Trading Over The County Line

A long, long time ago, Tim Worstall suggested putting together a map of England showing a comparison of the English county economy to African country economies, showing just how small some African economies are and therefore the slight strangeness of insisting in trade barriers between African countries when we would laugh off the idea of a trade barrier between Norfolk and Suffolk.

I finally got round to doing it, with results below. I have split England into regions for aesthetic reasons and because there is a fair amount of overlap between counties and their nearest African economy – most counties seem to fall into the $20-$40 Billion GVA bracket so, for instance, a number of counties resemble Equatorial Guinea in economic size.
The East: The smallest number of counties, all with fairly medium economies. I grew up in Suffolk and its likeness to Mauritius is uncanny…


The Southwest: Smaller economies in the southwest, though Bristol, for its size, is fairly strong…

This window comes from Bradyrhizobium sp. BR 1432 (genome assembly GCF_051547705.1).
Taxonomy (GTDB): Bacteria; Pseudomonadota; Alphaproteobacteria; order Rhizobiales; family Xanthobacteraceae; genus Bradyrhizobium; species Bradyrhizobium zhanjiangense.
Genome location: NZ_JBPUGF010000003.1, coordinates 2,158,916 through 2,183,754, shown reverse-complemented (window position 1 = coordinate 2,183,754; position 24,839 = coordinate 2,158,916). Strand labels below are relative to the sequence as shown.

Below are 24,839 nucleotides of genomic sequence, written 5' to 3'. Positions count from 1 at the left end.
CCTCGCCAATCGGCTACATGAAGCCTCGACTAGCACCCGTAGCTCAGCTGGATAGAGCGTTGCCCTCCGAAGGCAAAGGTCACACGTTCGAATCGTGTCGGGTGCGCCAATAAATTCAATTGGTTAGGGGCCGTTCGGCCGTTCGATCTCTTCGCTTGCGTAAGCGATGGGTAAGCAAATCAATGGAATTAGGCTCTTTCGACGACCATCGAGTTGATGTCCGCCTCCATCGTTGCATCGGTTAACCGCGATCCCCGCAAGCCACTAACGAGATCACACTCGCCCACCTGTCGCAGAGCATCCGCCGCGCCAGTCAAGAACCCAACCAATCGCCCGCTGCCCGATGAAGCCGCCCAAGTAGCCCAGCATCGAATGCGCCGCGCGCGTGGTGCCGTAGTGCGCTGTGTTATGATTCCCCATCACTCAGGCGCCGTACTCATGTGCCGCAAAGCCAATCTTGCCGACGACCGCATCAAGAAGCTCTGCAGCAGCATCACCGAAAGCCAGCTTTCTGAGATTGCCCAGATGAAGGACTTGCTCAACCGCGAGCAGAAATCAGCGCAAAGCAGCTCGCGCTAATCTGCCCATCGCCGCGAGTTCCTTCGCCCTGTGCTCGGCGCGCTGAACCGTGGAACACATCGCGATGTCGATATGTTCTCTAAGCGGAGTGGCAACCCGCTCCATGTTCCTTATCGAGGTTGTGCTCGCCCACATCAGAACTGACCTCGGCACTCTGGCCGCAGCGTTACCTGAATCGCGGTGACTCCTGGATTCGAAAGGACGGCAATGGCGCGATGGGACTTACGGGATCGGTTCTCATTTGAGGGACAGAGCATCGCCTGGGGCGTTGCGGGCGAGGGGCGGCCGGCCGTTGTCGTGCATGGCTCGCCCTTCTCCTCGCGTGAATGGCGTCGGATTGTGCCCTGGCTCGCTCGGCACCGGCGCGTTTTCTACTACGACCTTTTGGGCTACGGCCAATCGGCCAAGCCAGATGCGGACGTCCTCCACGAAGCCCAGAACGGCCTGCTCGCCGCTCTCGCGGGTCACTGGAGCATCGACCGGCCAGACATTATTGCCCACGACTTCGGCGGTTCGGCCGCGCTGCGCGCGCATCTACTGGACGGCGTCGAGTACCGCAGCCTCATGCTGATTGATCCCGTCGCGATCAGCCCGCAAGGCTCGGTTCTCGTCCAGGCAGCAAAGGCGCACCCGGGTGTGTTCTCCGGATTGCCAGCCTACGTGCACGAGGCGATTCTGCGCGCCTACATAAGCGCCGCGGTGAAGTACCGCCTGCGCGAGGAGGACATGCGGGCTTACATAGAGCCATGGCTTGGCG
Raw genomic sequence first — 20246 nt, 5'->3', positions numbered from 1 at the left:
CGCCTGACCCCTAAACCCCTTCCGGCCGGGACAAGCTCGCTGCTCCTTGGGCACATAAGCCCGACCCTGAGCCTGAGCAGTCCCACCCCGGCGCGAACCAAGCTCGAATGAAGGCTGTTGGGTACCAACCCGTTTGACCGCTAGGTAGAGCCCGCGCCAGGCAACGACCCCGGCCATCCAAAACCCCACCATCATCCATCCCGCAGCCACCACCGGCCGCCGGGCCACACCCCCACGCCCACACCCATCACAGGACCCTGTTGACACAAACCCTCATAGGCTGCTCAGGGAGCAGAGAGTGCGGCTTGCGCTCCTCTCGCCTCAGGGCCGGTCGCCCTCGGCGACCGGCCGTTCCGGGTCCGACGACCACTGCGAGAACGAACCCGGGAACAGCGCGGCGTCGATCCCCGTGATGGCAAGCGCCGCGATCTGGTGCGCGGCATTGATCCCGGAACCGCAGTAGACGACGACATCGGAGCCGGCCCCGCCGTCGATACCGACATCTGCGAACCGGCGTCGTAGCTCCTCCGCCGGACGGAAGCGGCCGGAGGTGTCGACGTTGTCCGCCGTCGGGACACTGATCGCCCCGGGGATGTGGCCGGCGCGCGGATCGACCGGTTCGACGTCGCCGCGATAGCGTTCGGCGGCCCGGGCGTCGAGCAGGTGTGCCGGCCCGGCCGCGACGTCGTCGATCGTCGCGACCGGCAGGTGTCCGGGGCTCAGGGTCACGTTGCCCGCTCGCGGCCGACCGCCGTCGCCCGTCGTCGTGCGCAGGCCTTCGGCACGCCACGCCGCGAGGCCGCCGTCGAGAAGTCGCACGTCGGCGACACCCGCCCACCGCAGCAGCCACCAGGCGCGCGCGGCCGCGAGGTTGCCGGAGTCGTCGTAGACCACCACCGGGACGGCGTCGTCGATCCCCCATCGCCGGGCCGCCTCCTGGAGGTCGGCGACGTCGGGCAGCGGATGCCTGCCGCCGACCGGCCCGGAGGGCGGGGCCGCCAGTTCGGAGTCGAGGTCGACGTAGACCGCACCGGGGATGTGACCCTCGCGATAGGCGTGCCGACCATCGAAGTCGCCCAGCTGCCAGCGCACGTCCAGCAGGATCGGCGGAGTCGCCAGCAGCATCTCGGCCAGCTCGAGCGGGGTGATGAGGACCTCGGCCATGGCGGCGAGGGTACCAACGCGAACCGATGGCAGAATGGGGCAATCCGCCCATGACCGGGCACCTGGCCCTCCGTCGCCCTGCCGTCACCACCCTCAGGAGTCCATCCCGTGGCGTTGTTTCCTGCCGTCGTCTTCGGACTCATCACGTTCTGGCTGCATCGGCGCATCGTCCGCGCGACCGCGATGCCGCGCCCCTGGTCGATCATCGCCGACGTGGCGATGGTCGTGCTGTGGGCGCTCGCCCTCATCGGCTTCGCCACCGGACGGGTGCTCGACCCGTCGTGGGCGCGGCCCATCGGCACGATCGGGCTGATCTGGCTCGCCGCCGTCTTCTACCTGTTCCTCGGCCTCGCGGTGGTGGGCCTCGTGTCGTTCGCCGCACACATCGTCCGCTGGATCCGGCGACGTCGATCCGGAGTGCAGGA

The Southeast: The economic powerhouse of the UK with some fairly meaty economies in Kent, Hampshire and Surrey. The Isle of Wight, the smallest of the county economies, shows economic solidarity with its island counterpart, the Seychelles. I have included London here which dwarfs all other areas of the UK obviously. I have paired it with Nigeria, though South Africa and Egypt are also comparable in size…


The Midlands: With the exception of the West Midlands, mostly small to medium size economies. And as you ask, why yes, that is a bayoneted AK-47 on the flag of Mozambique…


The North: Greater Manchester and West Yorkshire are the big boys here, paired with the entire countries of Kenya and Tanzania, respectively. The empty moorlands of Northumberland pull in about as much as the ‘Bread Basket of Africa’, Zimbabwe…


Happy to take suggestions for improvements. There are a number of smaller African economies not represented at the county level of England. Perhaps a second version will look at what cities, towns (or villages) are equal to these small African countries.

Workings: I took the English county GVA data from here and converted to $B, and the African country GDP data from here. They are from different years but comparable. The African flags are from here, and the England county map is from here

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